News / Africa

US Praises Libyan Rebels for Reorganizing Leadership

Children climb over the wreckage of a school that Libyan officials say was bombed by NATO forces in the town of Zlitan, east of Tripoli, August 4, 2011
Children climb over the wreckage of a school that Libyan officials say was bombed by NATO forces in the town of Zlitan, east of Tripoli, August 4, 2011
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The United States is praising the decision by Libya's rebels to reorganize their leadership following last month's mysterious killing of a rebel military chief.

A State Department spokeswoman said Tuesday the opposition Transitional National Council is trying to reassure Libyans that by reshuffling, it has a democratic and transparent leadership group. She said the U.S. welcomes the goal of the council's chief, Mahmoud Jibril, to form a new executive committee as quickly and openly as possible.

On Monday, the opposition group dismissed its executive branch to ease tensions involving last month's assassination of General Abdel Fattah Younes. His death has been considered a setback for the rebels and a sign of infighting within the group.

More than 30 countries, including the U.S., France and Britain, have recognized the opposition council as Libya's interim government.   

On Tuesday, the council officially took over Libya's embassy in London.  That embassy was previously staffed by members of the government of Libyan leader Moammar Gadhafi.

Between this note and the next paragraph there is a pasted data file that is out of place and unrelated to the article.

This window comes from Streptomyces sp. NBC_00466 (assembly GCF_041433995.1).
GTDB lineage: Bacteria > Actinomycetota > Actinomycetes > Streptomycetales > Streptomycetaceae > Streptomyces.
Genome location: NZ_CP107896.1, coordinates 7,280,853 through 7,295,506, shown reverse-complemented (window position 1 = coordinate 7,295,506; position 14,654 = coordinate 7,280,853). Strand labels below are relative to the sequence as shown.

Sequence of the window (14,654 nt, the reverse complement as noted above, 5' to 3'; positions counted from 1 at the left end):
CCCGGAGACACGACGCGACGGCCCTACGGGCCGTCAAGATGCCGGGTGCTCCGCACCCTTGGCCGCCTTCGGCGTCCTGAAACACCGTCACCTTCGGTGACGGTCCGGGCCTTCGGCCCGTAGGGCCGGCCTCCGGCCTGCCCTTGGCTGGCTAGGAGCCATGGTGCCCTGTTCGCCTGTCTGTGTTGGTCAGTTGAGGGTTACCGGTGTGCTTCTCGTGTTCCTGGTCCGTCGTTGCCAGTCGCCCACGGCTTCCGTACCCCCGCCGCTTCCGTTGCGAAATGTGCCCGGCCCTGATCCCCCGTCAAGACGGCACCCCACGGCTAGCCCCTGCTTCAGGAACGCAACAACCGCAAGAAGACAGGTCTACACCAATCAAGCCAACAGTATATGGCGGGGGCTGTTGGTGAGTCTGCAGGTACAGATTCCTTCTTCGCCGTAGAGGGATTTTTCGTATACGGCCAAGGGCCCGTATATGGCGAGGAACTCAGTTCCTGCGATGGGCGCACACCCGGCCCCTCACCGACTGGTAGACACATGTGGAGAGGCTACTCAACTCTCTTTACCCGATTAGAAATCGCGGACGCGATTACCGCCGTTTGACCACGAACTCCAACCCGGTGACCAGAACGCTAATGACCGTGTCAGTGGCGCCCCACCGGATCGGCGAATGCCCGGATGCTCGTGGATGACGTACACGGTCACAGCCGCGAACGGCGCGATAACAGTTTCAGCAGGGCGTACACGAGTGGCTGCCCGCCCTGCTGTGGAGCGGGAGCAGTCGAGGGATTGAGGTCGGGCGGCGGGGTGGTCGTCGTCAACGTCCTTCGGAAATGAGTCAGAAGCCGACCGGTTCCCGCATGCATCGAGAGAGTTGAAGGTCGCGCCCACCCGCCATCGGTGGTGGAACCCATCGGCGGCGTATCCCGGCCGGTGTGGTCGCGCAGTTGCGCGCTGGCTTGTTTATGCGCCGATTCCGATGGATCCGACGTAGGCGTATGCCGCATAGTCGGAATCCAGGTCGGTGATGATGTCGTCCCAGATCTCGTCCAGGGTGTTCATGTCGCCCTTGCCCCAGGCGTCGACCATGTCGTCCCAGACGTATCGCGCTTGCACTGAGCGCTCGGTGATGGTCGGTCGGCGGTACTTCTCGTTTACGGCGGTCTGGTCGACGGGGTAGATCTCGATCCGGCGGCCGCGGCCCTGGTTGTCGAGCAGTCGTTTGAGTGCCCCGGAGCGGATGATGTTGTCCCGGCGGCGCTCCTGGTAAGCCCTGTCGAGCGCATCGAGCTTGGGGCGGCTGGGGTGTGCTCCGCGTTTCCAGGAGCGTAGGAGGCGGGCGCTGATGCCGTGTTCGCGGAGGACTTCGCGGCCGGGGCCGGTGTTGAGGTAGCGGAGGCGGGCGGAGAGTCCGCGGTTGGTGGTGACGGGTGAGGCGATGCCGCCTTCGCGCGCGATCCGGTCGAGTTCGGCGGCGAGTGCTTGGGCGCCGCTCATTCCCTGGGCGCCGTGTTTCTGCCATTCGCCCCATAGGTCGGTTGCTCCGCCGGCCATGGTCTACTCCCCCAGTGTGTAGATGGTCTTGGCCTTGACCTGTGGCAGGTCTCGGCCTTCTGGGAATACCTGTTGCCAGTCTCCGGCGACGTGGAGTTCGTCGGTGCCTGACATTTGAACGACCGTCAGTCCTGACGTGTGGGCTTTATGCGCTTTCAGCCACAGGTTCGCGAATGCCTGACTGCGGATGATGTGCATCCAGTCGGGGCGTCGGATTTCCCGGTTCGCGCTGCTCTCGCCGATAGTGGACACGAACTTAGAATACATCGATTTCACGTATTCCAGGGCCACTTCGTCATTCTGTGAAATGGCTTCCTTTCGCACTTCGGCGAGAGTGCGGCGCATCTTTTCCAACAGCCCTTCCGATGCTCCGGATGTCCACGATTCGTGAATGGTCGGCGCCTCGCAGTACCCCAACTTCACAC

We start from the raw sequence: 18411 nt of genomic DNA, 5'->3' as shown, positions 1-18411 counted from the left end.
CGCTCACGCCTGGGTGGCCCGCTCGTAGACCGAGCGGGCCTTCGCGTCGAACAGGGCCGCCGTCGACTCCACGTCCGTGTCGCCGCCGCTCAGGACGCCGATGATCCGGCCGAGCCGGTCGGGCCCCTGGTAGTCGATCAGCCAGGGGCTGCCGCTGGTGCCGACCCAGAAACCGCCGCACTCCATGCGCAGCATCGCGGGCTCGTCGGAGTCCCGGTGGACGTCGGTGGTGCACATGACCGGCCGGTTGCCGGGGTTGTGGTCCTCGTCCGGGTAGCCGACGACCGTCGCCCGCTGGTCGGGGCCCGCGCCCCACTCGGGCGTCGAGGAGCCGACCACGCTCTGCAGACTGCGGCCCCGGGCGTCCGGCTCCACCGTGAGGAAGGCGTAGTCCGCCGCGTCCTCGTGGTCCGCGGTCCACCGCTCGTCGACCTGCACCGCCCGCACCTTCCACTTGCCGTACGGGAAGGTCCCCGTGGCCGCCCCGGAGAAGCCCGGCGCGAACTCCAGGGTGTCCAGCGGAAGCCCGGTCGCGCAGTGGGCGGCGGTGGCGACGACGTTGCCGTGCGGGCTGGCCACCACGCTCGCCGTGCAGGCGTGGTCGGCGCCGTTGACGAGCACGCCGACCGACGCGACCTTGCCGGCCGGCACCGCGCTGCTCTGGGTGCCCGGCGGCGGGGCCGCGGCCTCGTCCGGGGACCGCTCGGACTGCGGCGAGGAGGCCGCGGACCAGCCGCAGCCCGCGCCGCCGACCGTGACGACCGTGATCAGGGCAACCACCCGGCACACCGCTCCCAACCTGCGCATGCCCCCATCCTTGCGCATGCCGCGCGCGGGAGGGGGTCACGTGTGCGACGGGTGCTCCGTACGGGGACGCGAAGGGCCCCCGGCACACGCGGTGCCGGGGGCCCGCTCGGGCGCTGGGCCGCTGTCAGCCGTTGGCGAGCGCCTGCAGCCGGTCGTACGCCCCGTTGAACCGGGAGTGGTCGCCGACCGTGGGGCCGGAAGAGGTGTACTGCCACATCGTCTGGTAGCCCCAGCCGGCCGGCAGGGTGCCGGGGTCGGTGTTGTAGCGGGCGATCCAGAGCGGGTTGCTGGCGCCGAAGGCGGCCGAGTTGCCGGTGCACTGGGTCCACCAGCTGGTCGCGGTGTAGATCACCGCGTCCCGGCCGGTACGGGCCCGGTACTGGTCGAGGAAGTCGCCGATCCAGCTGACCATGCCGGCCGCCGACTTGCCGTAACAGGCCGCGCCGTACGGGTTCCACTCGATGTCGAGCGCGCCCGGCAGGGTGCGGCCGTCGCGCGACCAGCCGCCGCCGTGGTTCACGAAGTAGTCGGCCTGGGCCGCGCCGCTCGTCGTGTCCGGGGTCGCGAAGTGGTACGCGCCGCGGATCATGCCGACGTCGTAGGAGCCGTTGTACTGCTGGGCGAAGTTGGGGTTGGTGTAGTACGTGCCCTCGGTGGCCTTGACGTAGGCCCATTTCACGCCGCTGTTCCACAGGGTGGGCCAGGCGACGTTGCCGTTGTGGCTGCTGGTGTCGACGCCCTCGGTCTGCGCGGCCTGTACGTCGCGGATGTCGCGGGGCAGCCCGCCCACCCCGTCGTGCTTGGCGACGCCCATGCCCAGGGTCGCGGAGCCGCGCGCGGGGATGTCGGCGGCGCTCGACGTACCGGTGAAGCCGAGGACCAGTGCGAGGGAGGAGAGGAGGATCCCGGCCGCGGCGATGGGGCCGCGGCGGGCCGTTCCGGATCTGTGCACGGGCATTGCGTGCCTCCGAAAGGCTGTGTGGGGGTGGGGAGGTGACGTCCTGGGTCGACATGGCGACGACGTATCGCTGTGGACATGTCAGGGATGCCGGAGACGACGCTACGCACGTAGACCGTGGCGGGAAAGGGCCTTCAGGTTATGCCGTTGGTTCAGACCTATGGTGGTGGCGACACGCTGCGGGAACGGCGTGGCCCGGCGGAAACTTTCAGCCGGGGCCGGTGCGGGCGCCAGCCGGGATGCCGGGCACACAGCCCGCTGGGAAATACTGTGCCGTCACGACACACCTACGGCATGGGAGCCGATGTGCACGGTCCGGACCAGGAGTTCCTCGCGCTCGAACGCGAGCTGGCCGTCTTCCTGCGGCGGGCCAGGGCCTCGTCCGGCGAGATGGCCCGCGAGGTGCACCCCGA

Also Tuesday, Libya accused NATO forces of killing dozens of civilians in a village near the western town of Zlitan, but the alliance said there was no immediate evidence of civilian casualties.

Libyan authorities said 85 people in Majar village were killed late Monday in allied airstrikes over the region. State-run television showed video of what it said were victims of the strikes, including women and small children.

NATO said its warplanes hit targets in the Zlitan area Monday, but an alliance spokesman denied evidence of civilian casualties.

Separately, rebels said two people died after pro-government forces and opposition fighters clashed near the strategic oil port of Brega.

In other news, Canada ordered all remaining Libyan diplomats at the embassy in Ottawa to leave the country, in an effort to "isolate and delegitimize" Gadhafi's government.

The Gadhafi government has been widely criticized for responding to unrest and pro-democracy demonstrations with a fierce crackdown.  Canada is taking part in the NATO mission that is helping rebel fighters in the violent struggle against loyalist forces.

 

Some information for this report was provided by AFP and Reuters.

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